Are your students able to select and use a wide range of key sources appropriate to their discipline? Do they cite resources that aren't appropriate for academic work?
If these are concerns, do use the below form to get in touch with the Learning & Skills team in Libraries & Collections. We're keen to work with you to assess your students needs and develop activities to help them succeed in these areas. Requests will be considered on a first come, first served basis so please complete this form as early as possible. We will normally need to be asked at least 6 weeks in advance and are unlikely to be able to offer something tailored at short notice.
Self-directed online learning, blended learning and the flipped classroom are our main delivery methods across the areas we support. You might like to look at our self-directed KLaSS module on KEATS or our Case Study Videos to learn more about what we can do. We have also been embedding materials and quizzes into programme modules on KEATS so that module leaders can monitor engagement and completion themselves.
Please note, our portfolio is currently under review due to changes in priorities and staffing. We hope to be able to provide an expanded offering soon.
A selection of digital learning resources are available in our KLaSS area of KEATS. These courses are available 24/7 and are interactive and self-paced.
To complement our digital learning resources we provide blended learning opportunities that support the development of the academic skills that students need to succeed in their studies.
We aim to partner with academics and departments to develop meaningful activities with measurable progress. After discussion, delivery method will be agreed upon.
Any face-to-face workshops that might be offered will be limited to 20 students or fewer and held in the small student computer rooms inside the libraries. The size of the group is kept small to allow for learner discussion, reflection and practical activities.
There is now a wide range of choice when it comes to bibliographic management software. Based on our experience of teaching workshops, answering queries and gathering insight via the survey we undertook in April 2018, our focus has shifted from training on a couple of specific products to a more student-centred approach. We are keen to enable student choice in the software they choose to use (if any) instead of prescribing one or two products.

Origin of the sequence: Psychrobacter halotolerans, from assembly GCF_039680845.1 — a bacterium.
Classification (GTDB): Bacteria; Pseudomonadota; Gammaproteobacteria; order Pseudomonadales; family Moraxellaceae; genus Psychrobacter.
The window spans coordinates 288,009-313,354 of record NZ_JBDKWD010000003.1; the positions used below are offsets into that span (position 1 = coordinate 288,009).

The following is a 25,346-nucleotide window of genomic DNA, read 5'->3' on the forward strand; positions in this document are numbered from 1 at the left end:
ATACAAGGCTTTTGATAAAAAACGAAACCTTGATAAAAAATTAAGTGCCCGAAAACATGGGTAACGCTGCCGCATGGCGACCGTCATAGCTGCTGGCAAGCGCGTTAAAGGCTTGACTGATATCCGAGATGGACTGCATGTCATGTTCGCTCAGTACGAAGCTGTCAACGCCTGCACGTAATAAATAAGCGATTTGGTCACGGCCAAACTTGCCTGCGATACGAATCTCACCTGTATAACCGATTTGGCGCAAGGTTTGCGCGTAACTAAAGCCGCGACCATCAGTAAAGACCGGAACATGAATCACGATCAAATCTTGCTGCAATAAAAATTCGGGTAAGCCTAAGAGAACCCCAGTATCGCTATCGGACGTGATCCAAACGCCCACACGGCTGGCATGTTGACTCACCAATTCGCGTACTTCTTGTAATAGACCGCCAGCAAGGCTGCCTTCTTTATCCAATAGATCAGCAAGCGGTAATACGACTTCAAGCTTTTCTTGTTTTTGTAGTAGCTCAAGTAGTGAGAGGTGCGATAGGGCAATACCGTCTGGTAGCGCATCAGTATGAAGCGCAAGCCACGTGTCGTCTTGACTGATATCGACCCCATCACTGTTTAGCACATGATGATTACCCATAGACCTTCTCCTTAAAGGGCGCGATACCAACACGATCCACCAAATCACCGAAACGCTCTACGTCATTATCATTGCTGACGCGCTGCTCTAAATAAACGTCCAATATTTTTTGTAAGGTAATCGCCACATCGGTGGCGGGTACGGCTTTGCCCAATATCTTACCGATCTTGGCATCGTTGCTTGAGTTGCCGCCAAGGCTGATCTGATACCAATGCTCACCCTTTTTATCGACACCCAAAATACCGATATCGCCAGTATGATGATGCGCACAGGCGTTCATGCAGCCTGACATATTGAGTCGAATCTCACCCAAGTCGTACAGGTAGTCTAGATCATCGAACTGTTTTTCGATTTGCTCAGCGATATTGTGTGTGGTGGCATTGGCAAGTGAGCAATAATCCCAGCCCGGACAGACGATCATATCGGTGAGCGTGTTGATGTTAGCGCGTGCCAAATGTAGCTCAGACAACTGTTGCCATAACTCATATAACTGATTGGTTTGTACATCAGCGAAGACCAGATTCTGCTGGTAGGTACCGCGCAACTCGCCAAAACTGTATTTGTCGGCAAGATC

As can be seen from our survey results, the King's community has adopted a range of different options in line with the expanding market and the ready availability of free software. The majority (over 65%) of the 200+ respondents indicated they use something other than EndNote or RefWorks, be that a different product like Mendeley or Zotero or no product at all. Our role is to encourage individuals to choose software based on their needs, as well as signposting to online learning, webinars and other support options such as forums and online chat so that they can get the most out of the software they choose to use.
This is intended to make better use of the time of all concerned. We want to avoid forcing students to attend training on a specific piece of software. Often they have already decided which software to use by the time they are booked onto training. Our referencing guide has been expanded to take into account these changes.
Results of March-April 2018 survey:
As educators we are passionate about our learners and helping them to achieve their goals as set out in the King's Education Strategy. Only by encouraging reflection and taking an evidence-based approach can we check that learning outcomes are met.
We believe a blended approach best supports this aim in our context and enables us to work with academics to co-create our offering. It makes the best use of the limited number of face-to-face contact hours we can provide and encourages learners to become independent over time. We are eager to promote flexible structures and modes of delivery.
We also seek to empower our learners to take responsibility for making their own choices about what, where and how they learn. By providing a suite of self-directed online educational resources we hope to enable the widest range of learners to access our support.
Research into this area indicates that these forms of delivery are equally effective for developing traditional library skills as a face-to-face offering:
We have a separate page covering Libraries & Collections start of studies activities:
If you're unsure how blended learning or the flipped classroom could be used with your students, these videos outline some of the activities we have developed and used:
Arts & Sciences - this video looks at how we have used blended learning in the Liberal Arts.
Health - this video looks at how we have use blended learning in Psychology.